The RiverAnother gorgeous book from Enchanted Lion Books, The River (Alessandro Sanna, 2014) is a paean to the passage of time and the quiet observation of nature. Painted in washes of translucent watercolour, Sanna captures the changing light of a landscape in transition. While there is some narrative, from awakening spring to winter’s slumber, it is the illustrations that tell the story. Painted in four-panel vignettes, every scene of this exceptional and expansive book has the plein air immediacy of an Impressionist, but with respectful allowances for the interactions between paper and watercolour. “The images flow out of me without a precise order in mind and every time a new page appeared I felt as if I had brought an already formed image into the world.”  The River is an artist’s sketchbook, a naturalist’s diary, and a writer’s journal. It must be seen, and treasured.

Judith Kerr wrote a famous book 35 years ago that I had never read, or barely heard of, until very recently. The Tiger Who Came to Tea somehow passed me by, in spite of my many years as a bookseller and lifelong collector of picture books. I know. BIG. HOLE. (I have a few of them.) Kerr is much better known in the UK, I believe, than in North America, but nevertheless it’s a darn Tiger Who Came to Tea covershame it took so long to meet this incredibly presumptuous, and loveable tiger. With the approach of her 90th birthday last year, there was a lot of press about Ms Kerr, whose parents spirited her and her brother out of Germany on the eve of Hitler’s election in 1933. It was in these articles that I became acquainted, and to a lesser extent, reacquainted with her life and work. Enthralled, I purchased Judith Kerr’s Creatures: A Celebration of Her Life and Work (HarperCollins, 2013) at the same time I brought home the special gift edition of The Tiger Who Came to Tea. It is impossible to not to love Kerr’s friendly and funny illustrations, especially the oversized tiger, helping himself to EVERYTHING in the house. No one questions the presence of the tiger, or the fact that he can talk. On the contrary, there is a very casual acceptance of the fantastic, and certainly Judith Kerr had a fantastical, and at times, very dangerous childhood. Kerr went on to write many other books, including When Hitler Stole Pink Rabbit, about her actual experiences in Nazi Germany, which I will soon read, but for now, I am basking in the charm of a teatotalling tiger. Better late than never.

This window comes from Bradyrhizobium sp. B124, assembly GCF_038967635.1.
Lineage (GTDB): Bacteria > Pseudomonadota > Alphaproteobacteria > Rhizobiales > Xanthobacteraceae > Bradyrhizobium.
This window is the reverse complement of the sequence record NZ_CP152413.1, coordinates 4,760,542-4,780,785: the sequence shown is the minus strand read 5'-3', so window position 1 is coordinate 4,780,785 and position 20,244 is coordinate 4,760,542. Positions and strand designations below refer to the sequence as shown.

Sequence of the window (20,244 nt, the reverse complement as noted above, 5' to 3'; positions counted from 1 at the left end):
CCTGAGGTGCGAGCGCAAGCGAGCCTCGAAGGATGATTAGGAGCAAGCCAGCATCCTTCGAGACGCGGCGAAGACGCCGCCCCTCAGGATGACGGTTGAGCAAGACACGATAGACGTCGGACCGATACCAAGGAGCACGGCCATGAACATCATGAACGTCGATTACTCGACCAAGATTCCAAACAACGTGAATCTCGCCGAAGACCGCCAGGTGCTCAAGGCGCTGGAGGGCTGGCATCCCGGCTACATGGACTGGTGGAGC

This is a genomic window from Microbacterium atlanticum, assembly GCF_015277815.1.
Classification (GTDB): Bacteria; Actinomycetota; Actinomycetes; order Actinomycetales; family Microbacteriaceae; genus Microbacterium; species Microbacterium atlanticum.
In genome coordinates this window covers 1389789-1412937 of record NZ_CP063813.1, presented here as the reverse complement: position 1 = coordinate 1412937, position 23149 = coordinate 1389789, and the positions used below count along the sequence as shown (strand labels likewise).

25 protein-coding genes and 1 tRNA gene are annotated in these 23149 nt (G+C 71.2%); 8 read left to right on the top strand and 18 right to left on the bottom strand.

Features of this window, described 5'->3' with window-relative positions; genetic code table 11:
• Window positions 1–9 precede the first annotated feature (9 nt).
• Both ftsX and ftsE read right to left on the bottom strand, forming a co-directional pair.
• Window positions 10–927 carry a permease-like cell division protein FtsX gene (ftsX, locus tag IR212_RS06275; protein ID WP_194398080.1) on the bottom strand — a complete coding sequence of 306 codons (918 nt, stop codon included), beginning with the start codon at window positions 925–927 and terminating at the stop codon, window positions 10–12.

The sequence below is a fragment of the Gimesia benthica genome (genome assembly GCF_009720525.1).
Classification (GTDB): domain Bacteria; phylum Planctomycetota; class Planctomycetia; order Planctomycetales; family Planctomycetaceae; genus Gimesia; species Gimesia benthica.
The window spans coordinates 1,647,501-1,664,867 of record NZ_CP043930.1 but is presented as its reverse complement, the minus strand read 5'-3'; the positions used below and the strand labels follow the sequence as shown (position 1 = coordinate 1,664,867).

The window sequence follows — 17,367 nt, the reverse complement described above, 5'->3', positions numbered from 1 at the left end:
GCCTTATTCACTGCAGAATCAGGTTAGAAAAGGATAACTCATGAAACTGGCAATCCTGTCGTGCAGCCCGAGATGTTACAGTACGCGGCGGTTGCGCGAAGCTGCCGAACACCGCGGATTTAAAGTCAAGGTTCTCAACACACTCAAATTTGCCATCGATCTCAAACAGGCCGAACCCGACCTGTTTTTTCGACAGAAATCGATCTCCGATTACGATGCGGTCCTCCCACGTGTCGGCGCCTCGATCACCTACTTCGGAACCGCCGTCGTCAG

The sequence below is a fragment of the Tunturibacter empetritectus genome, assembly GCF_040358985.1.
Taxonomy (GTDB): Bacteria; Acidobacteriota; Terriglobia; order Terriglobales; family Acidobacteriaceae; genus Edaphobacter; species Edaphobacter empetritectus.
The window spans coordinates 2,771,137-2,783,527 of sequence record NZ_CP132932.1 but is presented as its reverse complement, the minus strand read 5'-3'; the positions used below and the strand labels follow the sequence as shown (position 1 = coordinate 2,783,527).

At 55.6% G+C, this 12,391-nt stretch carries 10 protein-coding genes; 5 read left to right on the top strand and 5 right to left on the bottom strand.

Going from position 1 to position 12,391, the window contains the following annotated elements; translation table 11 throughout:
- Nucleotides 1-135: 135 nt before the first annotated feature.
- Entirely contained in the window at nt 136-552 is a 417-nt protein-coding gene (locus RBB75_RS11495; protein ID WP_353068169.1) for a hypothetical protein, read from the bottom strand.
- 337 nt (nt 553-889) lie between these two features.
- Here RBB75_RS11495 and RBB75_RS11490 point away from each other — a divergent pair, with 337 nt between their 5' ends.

Millions of Cats coverAlso in the retro vein, I picked up a copy of Wanda Gag’s Millions of Cats (Putnam, 1928.) I love her work, and like Judith Kerr, Wanda Gag led a fascinating life. I did read this book when I was a kid but had largely forgotten it until the publication of The Fairy Tales of the Brothers Grimm, which included Gag’s illustrations for The Fisherman and His Wife, piqued my appetite for more of her distinctive, black and white illustrations. In fact, I plan to collect all of the Gag oeuvre some day, but for now, the story of one cat out of millions will do.

Lastly, The Mischievians (Antheneum Books, 2013) by the great William Joyce. In recent years, Joyce has devoted his talents to unraveling the back stories of childhood mythological figures, including the Tooth Fairy, Santa Claus, and The Man in the Moon in a series called The Guardians of Childhood. With The Mischievians, Joyce looks not at the heroes, but the rascals – the tiny mayhem makers of a kid’s life, such as the Homework Eater, the Giggler, and my personal favourite, the booger Dangler. Told in the form of a Q & A with Dr. Maximilian Fortisque Robinson Zooper (a typical Joycean invention), The Mischievians is a blast, with loads of humour and wonderful, cheeky art. I will admit to a preference for vintage Joyce, but this imaginative new direction in Joyce’s Moonbotian empire is still thrillingly original. (And beautiful, of course.)

Mischievans cover 2

That’s the last of the books that have come my way since January, although it’s entirely possible that I’ve missed a few. The next posting of Shelf Landings will have far fewer books, which is not only a statement of fact but also a wimpery sort of command. I’ve got to slow down! This collection of 19 books represents the books that are physically in my possession and does not include all the books that have tempted me these last few months, nor does it include the books I actually did review. The wish list is long, and for that I thank the authors, illustrators, publishers, bookstores, and fellow bloggers who continue to inspire me with their creative passions. For gods sake, stop it!